Robert Klein,left, Lucie Arnaz, right, and Marvin Hamlisch, center, pose… (Anne Cusack / Los Angeles…)
It's been 34 years since actress Lucie Arnaz, comedian Robert Klein and composer Marvin Hamlisch came together to do "They're Playing Our Song." The lighthearted musical comedy opened in December 1978 at the Ahmanson Theatre and went to Broadway in February 1979, where it played for 1,082 performances. Penned by Neil Simon, the essentially two-character play revolved around the working and personal relationship between a neurotic, funny composer and a quirky lyricist. The musical play was inspired by the romantic relationship between Hamlisch and lyricist Carole Bayer Sager.
For The Record
Los Angeles Times Thursday, June 21, 2012 Home Edition Main News Part A Page 4 News Desk 1 inches; 49 words Type of Material: Correction
"They're Playing Our Song": A photo caption with an article in the June 16 Calendar section about the long collaboration of actress Lucie Arnaz, comedian Robert Klein and composer Marvin Hamlisch referred to the musical they worked on together as "Their Playing Our Song." It's "They're Playing Our Song."
And all these years later they are still playing these songs. For several years, Arnaz, Klein and Hamlisch have been performing pop concerts around the country featuring Hamlisch conducting several of his songs, Klein doing stand-up and comedy songs, Arnaz performing songs from her nightclub act and then Klein and Arnaz reuniting for a mini-concert version of "They're Playing Our Song."
On Saturday, Arnaz and Klein will join Hamlisch to open his second season as principal conductor of the Pasadena Pops and the orchestra's inaugural season at the L.A. Arboretum. Before convening in Los Angeles, the trio talked in separate phone interviews about their upcoming performance.
Marvin, was it your idea to do these concerts together?
Marvin Hamlisch: It might have been my idea. I know that separately I wanted to get Lucie for a [concert] and all of a sudden the idea popped into my head that it would be fun to put them together. What is so amazing about it is that they are so good at it. It is just as if time stood still. Rehearsing with Robert Klein is like going to a comedy club. You are just laughing all the time.
Lucie Arnaz: The show still works for us. It is still meaningful. The relationship makes sense.
Robert Klein: We actually did a private concert for Neil Simon about four years ago. He had this wild idea to maybe revive and change some of the lines and modernize it. I think it's a product of its time. It's very popular in colleges and dinner theater. I can't tell you how many times I hear, "I played your role at Brown University." But on Broadway ... it is sort of disco-y. But I do remember how people loved it. I was nominated for a Tony. I didn't win. I didn't have a chance. There was "Sweeney Todd" that year.
Lucie, you were best known for appearing with your mother, Lucille Ball, and your brother, Desi Arnaz Jr., on the sitcom "Here's Lucy." But you weren't a well-known musical comedy figure. How did you get the part? Did you audition?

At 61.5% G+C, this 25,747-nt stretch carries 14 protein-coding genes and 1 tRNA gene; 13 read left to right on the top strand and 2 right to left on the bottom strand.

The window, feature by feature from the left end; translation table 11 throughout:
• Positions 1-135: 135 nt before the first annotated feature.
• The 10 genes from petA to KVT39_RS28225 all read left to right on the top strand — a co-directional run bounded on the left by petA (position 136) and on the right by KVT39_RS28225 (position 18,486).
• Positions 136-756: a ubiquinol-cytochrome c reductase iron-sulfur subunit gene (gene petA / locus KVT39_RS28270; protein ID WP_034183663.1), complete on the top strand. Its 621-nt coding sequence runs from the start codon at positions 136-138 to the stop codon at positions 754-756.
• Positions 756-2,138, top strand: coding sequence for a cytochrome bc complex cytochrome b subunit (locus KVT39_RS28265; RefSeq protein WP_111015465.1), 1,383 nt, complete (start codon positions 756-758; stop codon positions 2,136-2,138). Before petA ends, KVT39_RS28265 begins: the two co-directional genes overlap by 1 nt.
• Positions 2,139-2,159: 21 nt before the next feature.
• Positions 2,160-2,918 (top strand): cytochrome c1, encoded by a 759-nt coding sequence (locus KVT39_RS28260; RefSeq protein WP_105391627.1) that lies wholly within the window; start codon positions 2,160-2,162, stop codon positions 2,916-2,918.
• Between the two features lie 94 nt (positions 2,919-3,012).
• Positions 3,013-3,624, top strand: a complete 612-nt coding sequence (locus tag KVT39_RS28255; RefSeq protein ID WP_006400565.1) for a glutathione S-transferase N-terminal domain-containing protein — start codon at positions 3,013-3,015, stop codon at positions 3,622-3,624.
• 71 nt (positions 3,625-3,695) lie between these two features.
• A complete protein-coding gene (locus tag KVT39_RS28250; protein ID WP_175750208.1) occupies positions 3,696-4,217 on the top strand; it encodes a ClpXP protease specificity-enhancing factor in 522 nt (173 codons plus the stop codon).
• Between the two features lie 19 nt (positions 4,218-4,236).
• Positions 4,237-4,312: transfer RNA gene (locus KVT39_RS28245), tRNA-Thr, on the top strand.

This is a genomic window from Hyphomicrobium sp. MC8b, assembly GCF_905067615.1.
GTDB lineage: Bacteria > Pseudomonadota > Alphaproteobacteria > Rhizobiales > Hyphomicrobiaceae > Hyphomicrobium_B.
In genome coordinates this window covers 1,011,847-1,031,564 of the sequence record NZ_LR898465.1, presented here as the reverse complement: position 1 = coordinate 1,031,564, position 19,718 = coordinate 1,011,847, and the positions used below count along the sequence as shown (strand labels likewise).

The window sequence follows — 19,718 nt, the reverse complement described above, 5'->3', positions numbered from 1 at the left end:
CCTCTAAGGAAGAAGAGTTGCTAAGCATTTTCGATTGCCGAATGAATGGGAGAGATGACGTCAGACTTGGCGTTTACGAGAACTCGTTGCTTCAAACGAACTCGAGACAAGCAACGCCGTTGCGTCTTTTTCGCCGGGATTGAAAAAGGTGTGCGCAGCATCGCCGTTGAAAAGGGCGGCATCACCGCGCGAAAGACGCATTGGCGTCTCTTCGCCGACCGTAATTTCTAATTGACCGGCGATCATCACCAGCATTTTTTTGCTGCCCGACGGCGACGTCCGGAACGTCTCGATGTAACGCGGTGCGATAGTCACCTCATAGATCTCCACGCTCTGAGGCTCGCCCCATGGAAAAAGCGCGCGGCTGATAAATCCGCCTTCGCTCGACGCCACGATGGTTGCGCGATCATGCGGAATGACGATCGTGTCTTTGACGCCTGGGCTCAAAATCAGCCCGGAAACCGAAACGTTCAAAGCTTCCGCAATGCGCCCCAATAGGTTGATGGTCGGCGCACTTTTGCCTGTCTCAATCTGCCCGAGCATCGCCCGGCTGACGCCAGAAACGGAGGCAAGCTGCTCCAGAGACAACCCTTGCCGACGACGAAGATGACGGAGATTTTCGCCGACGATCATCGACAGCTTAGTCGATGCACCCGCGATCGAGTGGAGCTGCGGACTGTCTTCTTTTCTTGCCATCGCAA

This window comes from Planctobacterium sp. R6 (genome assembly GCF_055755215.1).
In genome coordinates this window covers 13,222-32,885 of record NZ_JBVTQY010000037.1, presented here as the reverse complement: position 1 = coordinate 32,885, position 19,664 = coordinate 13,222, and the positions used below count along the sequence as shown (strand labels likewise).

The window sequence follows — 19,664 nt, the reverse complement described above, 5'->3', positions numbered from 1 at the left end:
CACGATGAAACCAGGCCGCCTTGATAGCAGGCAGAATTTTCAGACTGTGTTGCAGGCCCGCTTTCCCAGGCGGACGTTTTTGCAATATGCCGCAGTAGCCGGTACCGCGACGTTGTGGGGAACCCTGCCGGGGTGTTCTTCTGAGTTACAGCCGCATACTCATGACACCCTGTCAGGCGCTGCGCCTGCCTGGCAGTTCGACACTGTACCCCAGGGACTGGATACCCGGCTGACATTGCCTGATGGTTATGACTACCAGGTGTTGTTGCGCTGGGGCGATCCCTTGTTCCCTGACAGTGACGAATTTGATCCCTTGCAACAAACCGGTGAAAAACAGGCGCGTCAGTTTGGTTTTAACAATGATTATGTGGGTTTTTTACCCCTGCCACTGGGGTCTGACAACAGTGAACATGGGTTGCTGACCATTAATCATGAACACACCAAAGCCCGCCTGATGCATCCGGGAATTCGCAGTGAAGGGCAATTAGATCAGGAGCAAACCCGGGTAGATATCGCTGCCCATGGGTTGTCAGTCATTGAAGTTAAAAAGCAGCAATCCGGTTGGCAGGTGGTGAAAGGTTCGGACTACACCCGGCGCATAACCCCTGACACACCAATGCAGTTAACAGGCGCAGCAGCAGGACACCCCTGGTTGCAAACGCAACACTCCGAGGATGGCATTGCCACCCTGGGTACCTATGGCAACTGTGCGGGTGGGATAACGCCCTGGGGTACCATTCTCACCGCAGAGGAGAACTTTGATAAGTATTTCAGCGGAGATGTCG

L.A.: Yeah. I was the first person, apparently, they saw. I remember when I finished auditioning, Neil came up and took my hands in his and kissed them and said, "You are such a breath of fresh air." I didn't know what that meant. I just thanked him. I didn't hear from anybody for a couple of months. They went and auditioned everybody else. I got a call they were doing a callback and Marvin wanted to hear me sing one more time. I was terrified, but Marvin came up to me just before the audition and said, "Don't change anything; just sing again."
R.K.: I read for them and sang for them at the Pantages. It was one of the great memorable days of my life. Truth be told, I think they had in mind John Rubinstein and they couldn't get together [with him]. I read for them and that was it.
I saw the show twice at the Ahmanson and you both had an amazing chemistry together. Did you sense that the first time you met?
L.A.: Oh, God, yes. It was kind of that magical stuff, not just with Robert but the whole company. So much so that Neil Simon offered to sell me two points of the show that belonged to him -- which he had never done before -- to satisfy the discrepancy in what they were going to pay Robert and what they were going to pay me.
There was a discrepancy because Robert was more established?
L.A.: I was just starting out [on stage]. I was so happy [I bought] the points. I still get little checks in the mail.
R.K.: I met Lucie on West End Avenue. She was wearing a tie-dyed something, hippy print. We worked very well together and whatever little things were not smooth, were smoothed over. We always kept in touch and I think in many ways are better friends now. She used to fuss at me about this dance step or that dance step and gave me a note. I said [to her], "It's my fifth Broadway show and your first!"
Marvin, did you feel like "They're Playing Our Song"was going to click when you first saw Lucie and Robert in rehearsals?
M.H.: You know, they were wonderful together. I never can really tell you what something is going to be like. When you write something you have lost your objectivity right off the bat. I thought it was going to be very commercial and would do very well. I remember when we started working on it, I kept laughing and thinking it was really funny. The one thing I liked about "They're Playing Our Song" is that we were just trying to do a really fun, nice evening with no pretentiousness.
What: "They're Playing Our Song" with Lucie Arnaz and Robert Klein
Where: L.A. Arboretum, 301 N. Baldwin Ave., Arcadia
When: 7:30 p.m. Saturday
Information: (626) 793-7172 or www.pasadenasymphony-ops.org